King and ABC can't be praised enough for keeping a single director in charge of this material for its entire run. Craig R. Baxley, who helmed two other King TV films, Rose Red and Storm of the Century, has a wonderfully evocative eye, not only for the everyday life of a hospital, but also for the ethereal afterlife of a haunted "in-between" region. The "Old Kingdom" material is superbly decaying and unsettling, filled with the death and disease of a century of mortal sins. The Old Mill backstory is also rendered with exceptional skill. Rarely does period material come across as authentic, but Baxley's attention to detail really helps Kingdom Hospital pull it off. Whether it's the deft handling of the cast or the occasionally visual flair that adds yet another layer of gravitas to the proceedings, it's nearly impossible to imagine Kingdom Hospital in the hands of other directors. Too many divergent voices would massacre the carefully carved spell Baxley creates. With his continuous involvement, the series is a non-stop source of conjecture and astonishment.
Kingdom Hospital has a few surprises in its casting as well. Andrew McCarthy, who long since lost any ancillary Brat Pack / John Hughes karma he carried around with him, is a revelation as Dr. Hook. Before, he has seemed the slightest of actors, getting by on an aura of intensity grafted mostly from his piercing, puppy dog eyes. But in Kingdom Hospital, those sellable soul windows are framed by signs of age, and partially closed from a smirk or smile. Dr. Hook is a serious man, but he handles his life-and-death destiny with aplomb and compassion, and every single sentiment radiates out of McCarthy's performance. He does a remarkable job as the human heart of Kingdom Hospital.
On the opposite end of the likeability spectrum is Bruce Davidson's Dr. Stegman. He is a loose cannon filled with far too much gunpowder, a know-it-all who is unaware that he knows very little or nothing. Stegman is a petty man, pompous without the wontons to support such pretension. In another actor's hands, Stegman would be a raving lunatic, a man to be scorned for his inappropriate behavior both in and out of the surgical theater, but thanks to Davidson, we sense a small amount of sympathy deep inside Stegman's puffed chest, a childlike cowardice being covered up by all the false, ferocious bravado. In all King stories these are battles between ethical and immoral forces, and McCarthy and Davidson personify such a cosmic combat perfectly.
The rest of the company is equally compelling. Diane Ladd, known to many as Lola's fudged-up momma Marietta Fortune in Wild at Heart, does her best spirit-channeling shtick as the terminally touched Mrs. Druse. Jack Coleman, who many may remember for his turn as Steven, the openly gay son of Blake Carrington in Dynasty, has a nice authority and a real feel for the infirmed as the injured painter Peter Rickman. As the competing spirit forces of Mary and Paul, Jodelle Ferland and Kett Turton are very evocative, looking both of their era (the 1860s and 1930s, respectively) as well as perfectly petrifying in their undead state. There is a lot of "stunt" casting in Kingdom Hospital, individuals placed within the fictional facility's walls because of what they represent (the savant-like orderlies played by a pair with Down Syndrome) to how goofy they come across onscreen (Julian Richings's Coke bottle glasses wearing Otto or the sexually obsessed Jamie "Elmer Traff" Harrold come to mind). Combined with the clever cameos—there is a new substitute every show for the always absent maintenance chief, Johnnie B. Goode—and the excellent ancillary players, this is one stellar group of individuals.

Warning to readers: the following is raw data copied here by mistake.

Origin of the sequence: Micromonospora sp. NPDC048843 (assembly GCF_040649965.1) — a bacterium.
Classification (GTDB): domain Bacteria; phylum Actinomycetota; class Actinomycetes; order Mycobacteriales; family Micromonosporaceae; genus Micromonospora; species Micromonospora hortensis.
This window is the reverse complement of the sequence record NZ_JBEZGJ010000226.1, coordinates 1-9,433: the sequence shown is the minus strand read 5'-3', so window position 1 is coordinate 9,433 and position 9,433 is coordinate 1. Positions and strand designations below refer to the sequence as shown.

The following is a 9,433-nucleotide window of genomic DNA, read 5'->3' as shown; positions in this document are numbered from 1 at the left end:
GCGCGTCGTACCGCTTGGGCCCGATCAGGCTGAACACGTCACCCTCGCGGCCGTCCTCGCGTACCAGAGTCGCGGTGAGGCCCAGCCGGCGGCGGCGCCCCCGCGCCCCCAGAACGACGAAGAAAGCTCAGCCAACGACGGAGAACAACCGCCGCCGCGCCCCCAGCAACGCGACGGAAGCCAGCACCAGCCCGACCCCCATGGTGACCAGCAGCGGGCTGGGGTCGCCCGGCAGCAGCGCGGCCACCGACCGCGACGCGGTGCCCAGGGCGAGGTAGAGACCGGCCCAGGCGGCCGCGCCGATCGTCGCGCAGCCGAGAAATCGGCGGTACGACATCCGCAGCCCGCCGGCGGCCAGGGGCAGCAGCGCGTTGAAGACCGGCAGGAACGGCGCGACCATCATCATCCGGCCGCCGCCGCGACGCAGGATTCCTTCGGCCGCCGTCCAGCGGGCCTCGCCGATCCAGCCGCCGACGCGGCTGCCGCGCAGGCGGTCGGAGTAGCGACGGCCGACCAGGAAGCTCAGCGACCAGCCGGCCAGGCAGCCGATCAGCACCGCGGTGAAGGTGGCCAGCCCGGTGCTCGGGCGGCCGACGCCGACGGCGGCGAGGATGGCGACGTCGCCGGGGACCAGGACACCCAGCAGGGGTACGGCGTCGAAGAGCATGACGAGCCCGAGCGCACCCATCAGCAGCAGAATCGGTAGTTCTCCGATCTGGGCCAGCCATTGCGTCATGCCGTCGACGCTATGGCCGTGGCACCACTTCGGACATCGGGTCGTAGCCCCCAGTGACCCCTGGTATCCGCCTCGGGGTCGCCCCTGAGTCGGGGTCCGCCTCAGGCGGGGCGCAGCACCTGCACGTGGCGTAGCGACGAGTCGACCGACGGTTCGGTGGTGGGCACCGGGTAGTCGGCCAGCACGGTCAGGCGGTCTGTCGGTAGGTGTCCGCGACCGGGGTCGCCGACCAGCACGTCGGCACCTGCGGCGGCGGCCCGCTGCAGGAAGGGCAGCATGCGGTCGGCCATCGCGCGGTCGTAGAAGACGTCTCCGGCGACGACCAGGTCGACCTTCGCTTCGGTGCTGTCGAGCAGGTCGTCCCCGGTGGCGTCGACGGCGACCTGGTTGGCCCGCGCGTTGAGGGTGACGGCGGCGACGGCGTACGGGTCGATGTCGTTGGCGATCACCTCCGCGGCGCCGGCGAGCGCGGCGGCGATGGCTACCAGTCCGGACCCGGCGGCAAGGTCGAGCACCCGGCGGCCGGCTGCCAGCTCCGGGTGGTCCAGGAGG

But they would all flounder and fail in the hands of a lesser writer. Using his clout to allow for certain creative luxuries (King created the entire series's "Bible" and all the scripts before shooting started) and avoiding the traps of typical television fare to stay true to his designs, the results are as riveting as they are satisfying. The author likes to call Kingdom Hospital a "novel for television," and the truth is that this maxi-series is as satisfying as one of those plump pulp chillers you knock off over the course of a summer. But there is also an intelligence and a wit that you usually don't find in such pastime paperbacks, a real desire on the part of the scribe to say something unique and different. While it may play like a retread of hundreds of other King creations, Kingdom Hospital still manages to maintain its own individual integrity thanks to the skill of the man behind the pen. In the long list of hits and misses, flops and finery, this is one of our man from Maine's shiniest hours. Although Von Trier and his production may have provided the pattern, King has provided the polish. Kingdom Hospital is a sensational trip into Swedenborgian space.
From its amazingly visual credit sequence, filled with arcane images and provocative shots, to the actual series itself, Kingdom Hospital is an unqualified optical wonder. Thankfully, Sony preserves the show's big screen sensibility with a marvelous, nay gorgeous transfer of this title. The 1.78:1 anamorphic widescreen image is faultless, capturing the cinematic dynamic of the series (King insisted it be shot on film) fabulously. All the colors are shown in pristine clarity, and there is excellent contrast to provide detail and depth. In a wise move, the studio places approximately 160 minutes of material per DVD, and this allows the picture to be preserved without compression or technological defects. While it's not quite reference quality, this is about as good as TV to DVD gets.